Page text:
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Chores Are Learning Opportunities

By Renee Mosiman, M.A. and Mike Mosiman

The Smarter Preschooler!As most parents know, assigning a youngster his or her own chores can help develop initiative, responsibility, discipline, and a sense of accomplishment. In the long term, these character traits become engrained so as an adult they are carried into other aspects of his or her life. 

But chores can also help develop memory, planning skills, sequential thinking and classification abilities in young children. A child learns to remember that the garbage needs to be taken out on a certain day or that the cat has to be fed every morning. Planning skills are developed when the child must plan out when the chores are done during the day and sequential thinking is enhanced when a child must remember the order of setting the table or the order of ingredients in a recipe. Classification skills are developed when a child sorts the laundry by color or puts toys away by sorting by type and putting in bins. 

Make sure the chores are appropriate for the age and maturity of each child. And while some younger children may need some guidance, it is important that every member has a chore.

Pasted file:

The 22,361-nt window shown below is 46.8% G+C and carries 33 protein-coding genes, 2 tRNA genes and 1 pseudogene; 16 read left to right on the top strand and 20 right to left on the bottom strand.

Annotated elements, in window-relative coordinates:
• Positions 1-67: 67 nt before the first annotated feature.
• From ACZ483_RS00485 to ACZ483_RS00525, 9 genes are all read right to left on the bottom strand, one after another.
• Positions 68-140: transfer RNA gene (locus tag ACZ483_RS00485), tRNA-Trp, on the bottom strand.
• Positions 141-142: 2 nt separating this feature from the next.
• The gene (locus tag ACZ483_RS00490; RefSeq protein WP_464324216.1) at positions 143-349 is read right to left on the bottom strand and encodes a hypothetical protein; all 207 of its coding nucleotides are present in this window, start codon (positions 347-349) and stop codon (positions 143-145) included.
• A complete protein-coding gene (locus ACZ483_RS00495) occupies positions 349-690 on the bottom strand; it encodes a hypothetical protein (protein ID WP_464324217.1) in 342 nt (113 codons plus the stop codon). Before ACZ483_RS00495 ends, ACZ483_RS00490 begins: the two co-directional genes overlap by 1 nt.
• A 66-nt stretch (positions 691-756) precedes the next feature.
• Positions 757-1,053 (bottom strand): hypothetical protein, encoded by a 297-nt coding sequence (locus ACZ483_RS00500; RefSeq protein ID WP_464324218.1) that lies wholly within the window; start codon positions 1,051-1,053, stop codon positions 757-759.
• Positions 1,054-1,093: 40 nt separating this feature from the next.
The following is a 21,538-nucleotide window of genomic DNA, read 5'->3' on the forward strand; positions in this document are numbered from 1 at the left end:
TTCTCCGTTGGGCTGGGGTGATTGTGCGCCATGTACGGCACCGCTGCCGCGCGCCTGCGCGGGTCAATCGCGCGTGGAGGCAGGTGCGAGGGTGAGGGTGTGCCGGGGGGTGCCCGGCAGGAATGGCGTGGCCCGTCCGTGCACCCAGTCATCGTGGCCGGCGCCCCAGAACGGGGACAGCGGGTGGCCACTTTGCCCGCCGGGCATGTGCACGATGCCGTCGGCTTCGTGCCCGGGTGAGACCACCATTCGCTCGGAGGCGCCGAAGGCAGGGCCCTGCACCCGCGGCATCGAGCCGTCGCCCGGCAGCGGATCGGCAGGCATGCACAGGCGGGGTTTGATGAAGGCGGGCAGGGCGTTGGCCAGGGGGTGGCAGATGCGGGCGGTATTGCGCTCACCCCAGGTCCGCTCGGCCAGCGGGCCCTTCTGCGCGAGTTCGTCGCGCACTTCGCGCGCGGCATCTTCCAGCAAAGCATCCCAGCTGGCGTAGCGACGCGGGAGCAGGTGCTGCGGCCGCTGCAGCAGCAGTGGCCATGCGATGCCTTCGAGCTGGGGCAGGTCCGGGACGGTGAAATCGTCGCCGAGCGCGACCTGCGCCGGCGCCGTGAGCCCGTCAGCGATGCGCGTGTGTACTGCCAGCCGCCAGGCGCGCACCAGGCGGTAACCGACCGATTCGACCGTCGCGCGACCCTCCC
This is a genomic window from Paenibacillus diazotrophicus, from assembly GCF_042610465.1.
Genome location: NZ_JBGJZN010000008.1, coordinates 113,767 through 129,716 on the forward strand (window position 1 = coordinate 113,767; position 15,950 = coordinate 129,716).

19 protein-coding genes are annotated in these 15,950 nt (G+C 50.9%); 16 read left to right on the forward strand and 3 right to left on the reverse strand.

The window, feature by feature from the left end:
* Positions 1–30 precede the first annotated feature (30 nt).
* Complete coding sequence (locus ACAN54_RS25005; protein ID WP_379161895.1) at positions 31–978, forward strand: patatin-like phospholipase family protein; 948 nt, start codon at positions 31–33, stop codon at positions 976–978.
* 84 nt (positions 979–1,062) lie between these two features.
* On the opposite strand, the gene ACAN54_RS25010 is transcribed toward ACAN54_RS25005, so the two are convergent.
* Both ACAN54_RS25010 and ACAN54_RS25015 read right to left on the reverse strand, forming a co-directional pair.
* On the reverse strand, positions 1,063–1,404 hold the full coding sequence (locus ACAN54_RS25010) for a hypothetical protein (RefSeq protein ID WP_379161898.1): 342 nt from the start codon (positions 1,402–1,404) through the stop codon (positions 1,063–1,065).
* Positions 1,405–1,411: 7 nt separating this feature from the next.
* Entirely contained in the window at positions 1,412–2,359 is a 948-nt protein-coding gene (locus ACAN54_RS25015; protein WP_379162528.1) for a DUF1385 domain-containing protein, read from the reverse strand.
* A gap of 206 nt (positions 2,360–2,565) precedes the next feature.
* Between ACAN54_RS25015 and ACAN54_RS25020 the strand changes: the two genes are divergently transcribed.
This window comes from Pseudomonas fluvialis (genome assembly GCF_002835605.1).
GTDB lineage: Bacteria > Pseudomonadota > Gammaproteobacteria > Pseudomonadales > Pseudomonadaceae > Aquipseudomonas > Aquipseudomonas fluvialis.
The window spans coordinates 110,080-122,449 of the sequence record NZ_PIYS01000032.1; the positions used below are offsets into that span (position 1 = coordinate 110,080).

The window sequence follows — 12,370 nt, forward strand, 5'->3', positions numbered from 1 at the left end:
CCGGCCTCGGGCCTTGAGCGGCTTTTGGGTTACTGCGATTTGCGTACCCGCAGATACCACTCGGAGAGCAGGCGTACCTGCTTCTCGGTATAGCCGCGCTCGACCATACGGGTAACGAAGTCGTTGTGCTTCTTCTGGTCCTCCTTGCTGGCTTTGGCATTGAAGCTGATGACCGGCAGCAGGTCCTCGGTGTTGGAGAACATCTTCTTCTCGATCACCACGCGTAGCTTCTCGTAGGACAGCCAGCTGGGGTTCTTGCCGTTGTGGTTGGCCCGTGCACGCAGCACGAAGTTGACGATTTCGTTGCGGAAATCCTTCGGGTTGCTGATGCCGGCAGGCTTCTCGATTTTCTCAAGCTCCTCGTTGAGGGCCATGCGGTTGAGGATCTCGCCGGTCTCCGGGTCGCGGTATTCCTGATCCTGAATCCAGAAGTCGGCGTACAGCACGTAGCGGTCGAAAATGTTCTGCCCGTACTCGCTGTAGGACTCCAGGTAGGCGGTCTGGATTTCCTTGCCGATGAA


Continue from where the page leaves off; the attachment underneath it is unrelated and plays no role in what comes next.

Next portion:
Here are some examples of chores for preschoolers and early elementary aged children.

  • Pick up toys
  • Put clothes in hamper
  • Sort laundry
  • Feed pet
  • Set napkins progressing to entire table as child gets older
  • Clear table
  • Dump small bathroom waste basket into larger basket
  • Make bed
  • Bring in groceries
  • Water plants 

As the child gets older, you can add any other chores that are appropriate for you child and the environment that you live in. They may include

  • Dusting
  • Filling the dishwasher
  • Sweeping, mopping, or vacuuming
  • Washing the car
  • Making own breakfast or lunch without the use of the stove
  • Yard work such as raking
  • Snow shoveling

Parents and experts have different opinions of how to motivate a child to do his or her chores. Some families may discipline if a child fails to perform his or her assigned chores. We have been successful with positive reinforcement.

If our children do the chores for the day they get to do an activity that they enjoy such a playing a board game or playing outside. Sometimes we make put a list of each chore that needs to be done on a piece of paper and put them into a basket then each family member draws the chore that he or she will be responsible to do. Other families use a reward chart with stickers or money as reward. Like in many instances, it is up to the parents to discover what best motivates their children.

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